By Clare Blencowe
On a stormy night in November 2016, the oak tree in the corner of the Mill Ditch Field at Sussex Wildlife Trust’s Woods Mill reserve collapsed: split clean down the middle.
It had fallen neatly at the edge of the field, somehow even missing the five-bar gate that’s now trapped beneath its boughs. After the necessary safety assessment, it was decided the tree would be left to continue its life in this new prostrate position.
Its upper branches, usually inaccessible, revealed a hidden kingdom – mosses and mushrooms carpeted the thick boughs.
Towards its extremities, thinner branches were festooned with lichens in a fabulous array of forms and muted rustic colours. A splash of day-glo pink hints at the presence of a lichen-loving fungus. I could easily lose myself for an hour in the oak tree’s realm – searching for life within its branches.
My colleagues too felt drawn to explore the tree. One lunchtime, a few days after that fateful stormy night, we headed out to search for eggs of the Purple Hairstreak butterfly. This species over-winters in its egg stage, near the growing-tips of an oak twig, waiting for the buds to burst.
Success! Conservation Officer, Jess Price, snapped this photo with her phone of a tiny egg which has been carefully laid in the ‘v’ where the bud joins the main twig.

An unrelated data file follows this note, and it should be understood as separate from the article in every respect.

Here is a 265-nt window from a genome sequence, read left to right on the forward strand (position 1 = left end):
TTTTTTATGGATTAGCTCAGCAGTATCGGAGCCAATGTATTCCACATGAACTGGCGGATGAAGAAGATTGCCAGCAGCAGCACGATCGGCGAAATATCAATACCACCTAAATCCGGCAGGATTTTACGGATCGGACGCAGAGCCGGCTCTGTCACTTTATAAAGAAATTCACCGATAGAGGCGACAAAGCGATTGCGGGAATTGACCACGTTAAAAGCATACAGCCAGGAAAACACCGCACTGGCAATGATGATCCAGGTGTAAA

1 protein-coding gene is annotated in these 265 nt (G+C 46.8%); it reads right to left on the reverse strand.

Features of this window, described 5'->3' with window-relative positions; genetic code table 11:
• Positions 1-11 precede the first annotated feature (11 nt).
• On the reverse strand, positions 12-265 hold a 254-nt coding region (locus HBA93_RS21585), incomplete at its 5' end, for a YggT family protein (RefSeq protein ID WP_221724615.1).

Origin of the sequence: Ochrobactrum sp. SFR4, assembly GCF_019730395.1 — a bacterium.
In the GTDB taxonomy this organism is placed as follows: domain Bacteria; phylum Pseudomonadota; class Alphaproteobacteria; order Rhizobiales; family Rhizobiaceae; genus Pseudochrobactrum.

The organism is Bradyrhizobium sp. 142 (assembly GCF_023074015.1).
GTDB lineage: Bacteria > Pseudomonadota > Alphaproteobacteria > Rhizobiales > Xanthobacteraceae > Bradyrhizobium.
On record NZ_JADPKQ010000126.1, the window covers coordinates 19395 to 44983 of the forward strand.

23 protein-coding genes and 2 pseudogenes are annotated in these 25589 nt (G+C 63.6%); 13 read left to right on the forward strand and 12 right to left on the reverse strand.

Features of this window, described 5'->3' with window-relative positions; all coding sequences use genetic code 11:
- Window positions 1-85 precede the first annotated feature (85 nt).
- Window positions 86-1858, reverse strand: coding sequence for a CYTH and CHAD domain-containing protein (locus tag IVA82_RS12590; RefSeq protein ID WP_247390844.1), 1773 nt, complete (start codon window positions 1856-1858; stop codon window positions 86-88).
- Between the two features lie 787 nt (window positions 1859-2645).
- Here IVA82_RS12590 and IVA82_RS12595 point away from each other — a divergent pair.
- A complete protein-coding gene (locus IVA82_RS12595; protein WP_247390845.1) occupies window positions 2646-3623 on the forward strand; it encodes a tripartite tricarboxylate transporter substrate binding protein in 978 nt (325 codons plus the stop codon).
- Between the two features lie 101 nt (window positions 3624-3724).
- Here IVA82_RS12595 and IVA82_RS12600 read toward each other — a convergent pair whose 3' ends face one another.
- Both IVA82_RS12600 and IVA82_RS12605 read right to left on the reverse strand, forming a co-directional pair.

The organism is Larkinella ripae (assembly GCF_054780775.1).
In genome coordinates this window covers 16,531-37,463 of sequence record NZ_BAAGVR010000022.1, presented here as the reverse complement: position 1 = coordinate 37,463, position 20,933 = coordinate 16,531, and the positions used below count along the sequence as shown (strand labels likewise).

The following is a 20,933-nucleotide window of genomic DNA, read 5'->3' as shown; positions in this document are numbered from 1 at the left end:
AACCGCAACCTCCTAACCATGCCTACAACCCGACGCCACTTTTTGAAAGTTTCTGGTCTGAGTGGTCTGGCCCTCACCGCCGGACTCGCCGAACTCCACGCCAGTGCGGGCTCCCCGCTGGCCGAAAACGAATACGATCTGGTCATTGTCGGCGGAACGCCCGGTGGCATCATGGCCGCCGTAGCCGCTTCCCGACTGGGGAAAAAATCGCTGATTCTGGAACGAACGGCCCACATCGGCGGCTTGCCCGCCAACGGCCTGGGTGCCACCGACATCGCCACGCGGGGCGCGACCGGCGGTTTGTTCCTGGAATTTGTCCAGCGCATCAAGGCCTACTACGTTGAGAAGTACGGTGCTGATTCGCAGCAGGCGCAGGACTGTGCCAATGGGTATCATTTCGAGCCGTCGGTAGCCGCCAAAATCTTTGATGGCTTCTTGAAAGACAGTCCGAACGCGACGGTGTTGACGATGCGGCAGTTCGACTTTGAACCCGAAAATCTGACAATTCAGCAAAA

It didn’t take long for new life to take hold on the virgin surface of the split trunk. In January I came across swathes of Hairy Curtain Crust (Stereum hirsutum) – their rich orange fruit bodies almost glowing in the low winter light.
In spring, we headed out to the oak tree again with a beating tray, to see what insect life was chomping on its leaves, or browsing amongst the mosses and lichens. We found its branches teeming with life. A Purple Hairstreak caterpillar was the star of the show for me. This photo shows off its stunning camouflage, so like an oak bud.
© Graeme Lyons
I was walking through the Mill Ditch Field yesterday. The grass has turned the colour of straw in this drought we’re having. But the oak tree is still incredibly verdant – it’s gone into overdrive producing leaves all over its branches. The vivid green leaves are studded with galls: ‘silk buttons’ and ‘spangles’. Yet more indication of the life supported by this old oak tree.
Why not take a look and see what you can see, living in an old oak tree? If you’re lucky you might catch a glimpse of a late adult Purple Hairstreak living out its last summer days.
© Roger Wilmshurst
Clare Blencowe is Manager of the Sussex Biodiversity Record Centre